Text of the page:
f().then(alert); // 1 will be displayed in the popped-up alert message

We could explicitly return a promise, that would be the same:

async function g() {
   return Promise.resolve(2);
}
g().then(alert); // 2 will be displayed in the popped-up alert message

So, async ensures that the function returns a promise, and wraps non-promises in it.

The keyword await makes JavaScript wait until that promise settles and returns its result.

The keyword await can only be used within an asynch function.

Here is an example:

async function h() {
   let promise = new Promise((resolve, reject) => {
      setTimeout(() => resolve("h is done!"), 9000) //9 seconds delay
   });
   let result = await promise; // pauses javascript execution and waits till the promise resolves (*)
   alert(result); // "done!"
}
h();

In above example, the function execution “pauses” at the line (*) and resumes when the promise settles, and then shows “done!” in 9 seconds.

The keyword await literally makes JavaScript wait until the promise settles, and then go on with the result. That doesn’t cost any CPU resources, because the engine can do other jobs meanwhile: execute other scripts, handle events etc.

Now there is something tricky: if the async function is called from within a non-async function, the non-async function will call the async function to start execution of its code, and then will immediately move on to the line of code after that call. Below is an example. In the example, the alert message "i is done" will be displayed immediately, then after 9 seconds, the alert message "h is done" will be displayed.

async function h() {
   let promise = new Promise((resolve, reject) => {
      setTimeout(() => resolve("h is done!"), 9000) //9 seconds delay
   });
   let result = await promise; // pauses javascript execution and waits till the promise resolves (*)
   alert(result); // "done!"
}
function i() {
   h();
   alert("i is done");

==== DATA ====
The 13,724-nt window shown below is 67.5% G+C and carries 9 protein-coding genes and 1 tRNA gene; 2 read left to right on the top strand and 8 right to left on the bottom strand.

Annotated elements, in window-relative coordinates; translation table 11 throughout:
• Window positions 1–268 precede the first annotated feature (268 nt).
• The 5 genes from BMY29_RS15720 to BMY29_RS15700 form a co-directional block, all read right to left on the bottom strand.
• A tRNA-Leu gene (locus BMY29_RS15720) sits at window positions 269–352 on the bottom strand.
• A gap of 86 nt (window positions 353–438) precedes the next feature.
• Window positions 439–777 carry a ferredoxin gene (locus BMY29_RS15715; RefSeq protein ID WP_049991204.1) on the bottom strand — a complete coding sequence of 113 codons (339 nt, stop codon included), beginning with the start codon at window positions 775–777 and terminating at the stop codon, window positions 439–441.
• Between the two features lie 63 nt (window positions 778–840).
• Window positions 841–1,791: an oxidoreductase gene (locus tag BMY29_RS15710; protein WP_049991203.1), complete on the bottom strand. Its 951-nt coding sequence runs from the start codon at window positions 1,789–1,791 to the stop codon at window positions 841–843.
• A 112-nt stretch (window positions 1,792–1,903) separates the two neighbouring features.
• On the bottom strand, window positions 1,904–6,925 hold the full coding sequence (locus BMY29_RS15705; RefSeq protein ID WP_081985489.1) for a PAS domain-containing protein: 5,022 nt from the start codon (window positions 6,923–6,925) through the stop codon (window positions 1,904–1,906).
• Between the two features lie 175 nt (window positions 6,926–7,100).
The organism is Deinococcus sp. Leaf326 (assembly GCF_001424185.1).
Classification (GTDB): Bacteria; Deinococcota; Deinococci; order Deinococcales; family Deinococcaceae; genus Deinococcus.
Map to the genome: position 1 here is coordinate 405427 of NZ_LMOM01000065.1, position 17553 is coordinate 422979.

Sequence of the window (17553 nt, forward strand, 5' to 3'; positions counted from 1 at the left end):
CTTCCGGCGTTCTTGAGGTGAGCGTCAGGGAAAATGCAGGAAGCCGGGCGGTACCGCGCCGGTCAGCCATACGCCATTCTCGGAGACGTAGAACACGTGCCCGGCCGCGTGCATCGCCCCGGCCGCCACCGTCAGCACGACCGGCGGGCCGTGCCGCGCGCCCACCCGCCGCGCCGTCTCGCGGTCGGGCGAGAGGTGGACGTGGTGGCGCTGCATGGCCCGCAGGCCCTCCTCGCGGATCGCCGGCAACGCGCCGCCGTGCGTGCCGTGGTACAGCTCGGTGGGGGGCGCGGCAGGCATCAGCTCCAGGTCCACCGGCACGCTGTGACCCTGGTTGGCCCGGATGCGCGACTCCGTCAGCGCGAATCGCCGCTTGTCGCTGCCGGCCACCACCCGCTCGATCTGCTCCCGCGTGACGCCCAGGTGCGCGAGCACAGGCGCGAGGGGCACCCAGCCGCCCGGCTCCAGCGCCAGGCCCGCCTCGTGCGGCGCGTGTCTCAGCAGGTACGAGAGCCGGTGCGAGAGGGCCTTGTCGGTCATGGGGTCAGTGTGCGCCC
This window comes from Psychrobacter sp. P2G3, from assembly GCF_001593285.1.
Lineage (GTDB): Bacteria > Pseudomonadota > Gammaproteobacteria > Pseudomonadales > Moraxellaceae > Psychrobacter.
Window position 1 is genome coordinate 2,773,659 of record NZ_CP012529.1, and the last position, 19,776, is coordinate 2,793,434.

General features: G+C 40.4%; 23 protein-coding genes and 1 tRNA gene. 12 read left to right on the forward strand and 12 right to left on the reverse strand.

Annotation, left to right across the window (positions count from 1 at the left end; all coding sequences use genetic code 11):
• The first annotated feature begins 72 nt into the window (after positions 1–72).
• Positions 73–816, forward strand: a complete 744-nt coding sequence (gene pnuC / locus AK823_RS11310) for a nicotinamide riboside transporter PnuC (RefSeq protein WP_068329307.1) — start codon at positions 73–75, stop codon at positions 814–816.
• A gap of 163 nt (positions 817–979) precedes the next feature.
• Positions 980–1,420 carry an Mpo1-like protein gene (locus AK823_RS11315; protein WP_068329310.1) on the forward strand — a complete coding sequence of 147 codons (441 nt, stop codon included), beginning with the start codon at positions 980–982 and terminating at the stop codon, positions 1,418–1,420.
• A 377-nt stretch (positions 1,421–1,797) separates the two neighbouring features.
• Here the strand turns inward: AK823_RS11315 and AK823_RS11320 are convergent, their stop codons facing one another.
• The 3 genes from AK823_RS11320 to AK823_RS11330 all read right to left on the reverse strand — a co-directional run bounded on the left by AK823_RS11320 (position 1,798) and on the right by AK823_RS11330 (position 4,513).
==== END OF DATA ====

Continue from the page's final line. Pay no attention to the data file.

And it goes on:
}
i();

If that kind of behavior is not waht you want, you can fix it by adding aysnc and await to the calling function, as below, which will display "h is done" before "j is done".

async function j() {
   await h();
   alert("j is done");
}
j();

With that said, can you guess what will be the behavior in the following code? Well, the behavior will be: "i is done", then "j is done", then after 9 seconds, "h is done".

async function h() {
   let promise = new Promise((resolve, reject) => {
      setTimeout(() => resolve("h is done!"), 2000) //9 seconds delay
   });
   let result = await promise; // pauses javascript execution and waits till the promise resolves (*)
   alert(result); // "done!"
}
//h();

function i() {
   h();
   alert("i is done");
}
//i();

async function j() {
   await i();
   alert("j is done");
}
j();


Another solution to fix the problem (of waiting in non-async function for the async function to complete its execution before moving on) is by using the Promis.then syntax, as below example, which will wait for 9 seconds, then display "h is done", then display "k is done after h is ok":

function k() {
   h().then(function() {
   alert("k is done after h is ok");
}, function(error) {
   alert("k is done after h failed");
})
}
k();

Important Techniques

Removing multiple elements from an array

    var fruits = ["Banana", "Orange", "Apple", "Mango"];

    var i=0;
    var toBeRemovedIndexList = [];
    for (i=0; i<fruits.length; i++) {
        if (fruits[i]=="Orange")
            toBeRemovedIndexList.push(i);
        else if (fruits[i]=="Banana")
            toBeRemovedIndexList.push(i);
    }
    for (i=toBeRemovedIndexList.length-1; i>=0; i--) {
        fruits.splice(toBeRemovedIndexList[i],1);
    }